Disable ‘High Volume Can Cause Hearing Loss’ Warning

Following a European Union ruling, laptops sold in Europe must now include a high-volume warning, indicating that listening to music and videos at high volume through earphones can lead to hearing loss. Realtek users report a recurring issue where this warning surfaces whenever the volume exceeds 42, and sporadically afterwards. Given that this stems from a ruling, it’s probable that other laptop and system manufacturers will experience the same problem.

After selecting ‘Allow‘, users frequently encounter the following message:

High volume can cause permanent hearing damage. Protect your ears by keeping the volume at a safe level.

Method 1: Driver Update

To fix this issue:

  1. Hold the Windows Key and Press R.
  2. Type ‘hdwwiz.cpl‘ and click ‘OK‘.
  3. Expand the ‘Sound, Video, and Game Controller‘ option.
  4. Right-click Realtek High Definition Audio and select ‘Update Driver Software.
  5. Select the ‘Search Automatically‘ option and follow the on-screen prompts.

Method 2: Driver Rollback

  1. The first step is to roll back your audio drivers. Open Device Manager by pressing the Windows and X keys on your keyboard, then select Device Manager from the options list.
  2. In the open window, select “Sound, Video and Game Controllers” to view your computer’s corresponding hardware. Find “High Definition Audio Device,” right-click it, then select “Properties.” Click the “Driver” tab and search for “Roll Back Driver.” The process will initiate if an older driver is available.
  3. If you can’t locate ‘High Definition Audio Device,’ search for ‘Intel SST Audio Device‘ or any related Audio-tagged device.
  4. If no previous driver is available for rollback, proceed with the next method.

Method 3: Permanently Remove Realtek Audio Drivers

If you can’t revert to the previous driver, completely removing all Realtek audio drivers is the only effective solution. Press the Windows Key + R, type in ‘taskmgr‘, and click OK. Under the Processes tab, find anything labelled as Realtek, right-click, and select ‘End Task‘.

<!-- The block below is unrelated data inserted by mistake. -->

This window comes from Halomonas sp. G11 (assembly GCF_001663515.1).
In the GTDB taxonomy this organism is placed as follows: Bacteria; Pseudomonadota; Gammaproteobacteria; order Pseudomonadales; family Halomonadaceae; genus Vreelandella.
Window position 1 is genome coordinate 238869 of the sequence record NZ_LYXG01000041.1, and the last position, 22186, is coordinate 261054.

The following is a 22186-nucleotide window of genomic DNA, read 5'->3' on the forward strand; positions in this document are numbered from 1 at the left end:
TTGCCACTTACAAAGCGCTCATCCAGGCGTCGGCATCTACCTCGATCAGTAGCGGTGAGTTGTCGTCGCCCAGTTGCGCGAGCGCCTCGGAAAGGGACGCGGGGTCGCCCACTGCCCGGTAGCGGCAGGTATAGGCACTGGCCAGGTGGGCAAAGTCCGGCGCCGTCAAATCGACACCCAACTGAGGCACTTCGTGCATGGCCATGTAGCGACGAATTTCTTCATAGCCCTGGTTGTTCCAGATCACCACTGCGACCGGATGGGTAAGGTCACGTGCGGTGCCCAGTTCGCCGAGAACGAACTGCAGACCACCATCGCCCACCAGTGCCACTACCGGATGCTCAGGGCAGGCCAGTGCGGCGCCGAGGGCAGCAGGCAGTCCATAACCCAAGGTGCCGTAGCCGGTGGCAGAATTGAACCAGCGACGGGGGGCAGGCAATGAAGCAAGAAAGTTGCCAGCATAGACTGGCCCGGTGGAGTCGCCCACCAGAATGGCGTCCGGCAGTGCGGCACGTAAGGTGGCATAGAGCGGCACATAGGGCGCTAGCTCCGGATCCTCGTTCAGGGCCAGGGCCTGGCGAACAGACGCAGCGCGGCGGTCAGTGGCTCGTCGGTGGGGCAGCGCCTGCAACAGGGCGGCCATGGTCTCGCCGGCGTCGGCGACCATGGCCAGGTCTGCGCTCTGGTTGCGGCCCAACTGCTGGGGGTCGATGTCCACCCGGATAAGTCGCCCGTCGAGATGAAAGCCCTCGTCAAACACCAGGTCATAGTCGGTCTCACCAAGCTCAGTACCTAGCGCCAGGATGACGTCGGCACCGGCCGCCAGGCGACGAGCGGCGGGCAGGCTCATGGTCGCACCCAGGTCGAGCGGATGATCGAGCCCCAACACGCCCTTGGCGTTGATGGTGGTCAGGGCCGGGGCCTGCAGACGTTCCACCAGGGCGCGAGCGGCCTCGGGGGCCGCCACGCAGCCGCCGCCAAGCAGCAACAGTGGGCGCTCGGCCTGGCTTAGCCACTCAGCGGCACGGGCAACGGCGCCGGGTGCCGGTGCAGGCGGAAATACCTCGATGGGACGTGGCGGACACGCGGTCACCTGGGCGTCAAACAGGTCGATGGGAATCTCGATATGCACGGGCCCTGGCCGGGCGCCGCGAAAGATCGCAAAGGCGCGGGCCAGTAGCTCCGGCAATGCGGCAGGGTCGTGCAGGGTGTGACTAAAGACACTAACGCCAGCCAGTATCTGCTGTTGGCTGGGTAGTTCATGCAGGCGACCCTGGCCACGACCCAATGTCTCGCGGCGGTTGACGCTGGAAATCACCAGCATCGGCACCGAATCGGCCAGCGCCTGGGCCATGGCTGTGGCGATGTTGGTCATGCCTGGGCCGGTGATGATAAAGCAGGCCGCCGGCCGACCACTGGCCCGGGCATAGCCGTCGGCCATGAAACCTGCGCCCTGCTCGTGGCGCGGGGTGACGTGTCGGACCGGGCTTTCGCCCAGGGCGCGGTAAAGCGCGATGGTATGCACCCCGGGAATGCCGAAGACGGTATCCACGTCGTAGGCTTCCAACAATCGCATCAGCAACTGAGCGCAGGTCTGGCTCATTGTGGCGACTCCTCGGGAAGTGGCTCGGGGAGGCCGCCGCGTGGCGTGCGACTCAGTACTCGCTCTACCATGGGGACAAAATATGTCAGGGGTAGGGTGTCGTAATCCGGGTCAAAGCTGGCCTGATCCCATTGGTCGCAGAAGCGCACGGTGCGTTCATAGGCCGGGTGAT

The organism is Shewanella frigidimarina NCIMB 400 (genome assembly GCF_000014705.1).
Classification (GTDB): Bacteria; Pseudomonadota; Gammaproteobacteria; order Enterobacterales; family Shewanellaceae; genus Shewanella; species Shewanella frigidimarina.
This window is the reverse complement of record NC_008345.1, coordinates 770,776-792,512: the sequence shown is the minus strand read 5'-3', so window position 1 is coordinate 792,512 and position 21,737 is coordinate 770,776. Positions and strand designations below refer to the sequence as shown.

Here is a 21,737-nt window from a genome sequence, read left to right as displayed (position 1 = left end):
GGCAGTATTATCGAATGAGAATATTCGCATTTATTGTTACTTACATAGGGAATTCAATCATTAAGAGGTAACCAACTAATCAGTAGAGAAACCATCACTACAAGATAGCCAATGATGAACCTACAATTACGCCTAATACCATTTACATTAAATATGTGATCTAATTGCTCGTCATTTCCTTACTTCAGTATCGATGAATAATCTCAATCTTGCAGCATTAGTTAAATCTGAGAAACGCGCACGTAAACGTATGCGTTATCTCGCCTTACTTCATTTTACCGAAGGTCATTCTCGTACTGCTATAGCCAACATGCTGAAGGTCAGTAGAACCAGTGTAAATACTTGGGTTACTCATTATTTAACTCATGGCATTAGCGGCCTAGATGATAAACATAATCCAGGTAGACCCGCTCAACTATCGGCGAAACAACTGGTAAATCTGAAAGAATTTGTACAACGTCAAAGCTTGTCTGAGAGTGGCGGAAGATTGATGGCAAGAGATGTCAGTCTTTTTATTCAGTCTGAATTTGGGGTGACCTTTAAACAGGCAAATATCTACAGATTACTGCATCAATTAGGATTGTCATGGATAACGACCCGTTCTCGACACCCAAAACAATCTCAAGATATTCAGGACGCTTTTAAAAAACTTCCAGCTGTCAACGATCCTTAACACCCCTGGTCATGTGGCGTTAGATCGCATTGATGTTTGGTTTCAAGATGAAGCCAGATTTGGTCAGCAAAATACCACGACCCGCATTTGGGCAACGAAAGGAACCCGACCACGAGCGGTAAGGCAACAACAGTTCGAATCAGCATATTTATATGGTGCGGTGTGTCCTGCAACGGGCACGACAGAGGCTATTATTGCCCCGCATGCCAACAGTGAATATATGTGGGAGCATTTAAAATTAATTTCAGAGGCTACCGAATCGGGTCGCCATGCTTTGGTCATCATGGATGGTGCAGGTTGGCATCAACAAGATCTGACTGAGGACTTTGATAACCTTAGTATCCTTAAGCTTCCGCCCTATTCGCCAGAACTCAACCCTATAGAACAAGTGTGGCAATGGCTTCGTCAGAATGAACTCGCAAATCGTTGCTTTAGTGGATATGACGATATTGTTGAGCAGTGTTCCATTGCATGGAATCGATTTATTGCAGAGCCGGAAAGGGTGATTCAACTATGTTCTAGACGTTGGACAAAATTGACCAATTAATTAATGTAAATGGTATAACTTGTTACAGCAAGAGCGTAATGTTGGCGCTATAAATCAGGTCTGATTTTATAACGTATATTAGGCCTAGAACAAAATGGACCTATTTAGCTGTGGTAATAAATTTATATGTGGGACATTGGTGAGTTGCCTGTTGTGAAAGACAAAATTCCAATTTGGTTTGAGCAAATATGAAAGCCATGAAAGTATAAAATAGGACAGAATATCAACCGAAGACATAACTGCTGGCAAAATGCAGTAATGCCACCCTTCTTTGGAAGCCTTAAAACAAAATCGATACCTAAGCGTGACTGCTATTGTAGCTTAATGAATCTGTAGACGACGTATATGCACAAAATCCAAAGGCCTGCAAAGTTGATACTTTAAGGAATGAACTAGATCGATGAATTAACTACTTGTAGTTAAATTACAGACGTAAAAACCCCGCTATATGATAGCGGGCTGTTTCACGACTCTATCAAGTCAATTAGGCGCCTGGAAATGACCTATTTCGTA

Then, navigate to the Device Manager, choose Sound, Video and Game Controllers, and find the entry for Realtek High Definition Audio. Right-click and select Uninstall.

Open Windows Explorer, navigate to C drive > Program Files > Realtek. Right-click the folder, select Properties, then the Security tab. Under ‘Group or user names‘, select SYSTEM, then click ‘Edit‘. A new window will open, permitting edits to SYSTEM permissions. Deny all permissions, then click ‘Apply‘ and ‘OK‘.

Reboot your computer and return to Device Manager. If the speaker drivers are missing, a yellow warning sign will appear next to the speaker entry. Right-click this, select ‘Properties‘, and click ‘Update Drivers‘. Choose the ‘Let me pick‘ option, opting for the standard Windows High Definition Audio Drivers instead of the Realtek drivers. Installing these will operate your speakers and bypass the warning popup caused by the Realtek drivers.


Kamil Anwar

Kamil is a certified MCITP, CCNA (W), CCNA (S) and a former British Computer Society Member with over 9 years of experience Configuring, Deploying and Managing Switches, Firewalls and Domain Controllers also an old-school still active on FreeNode.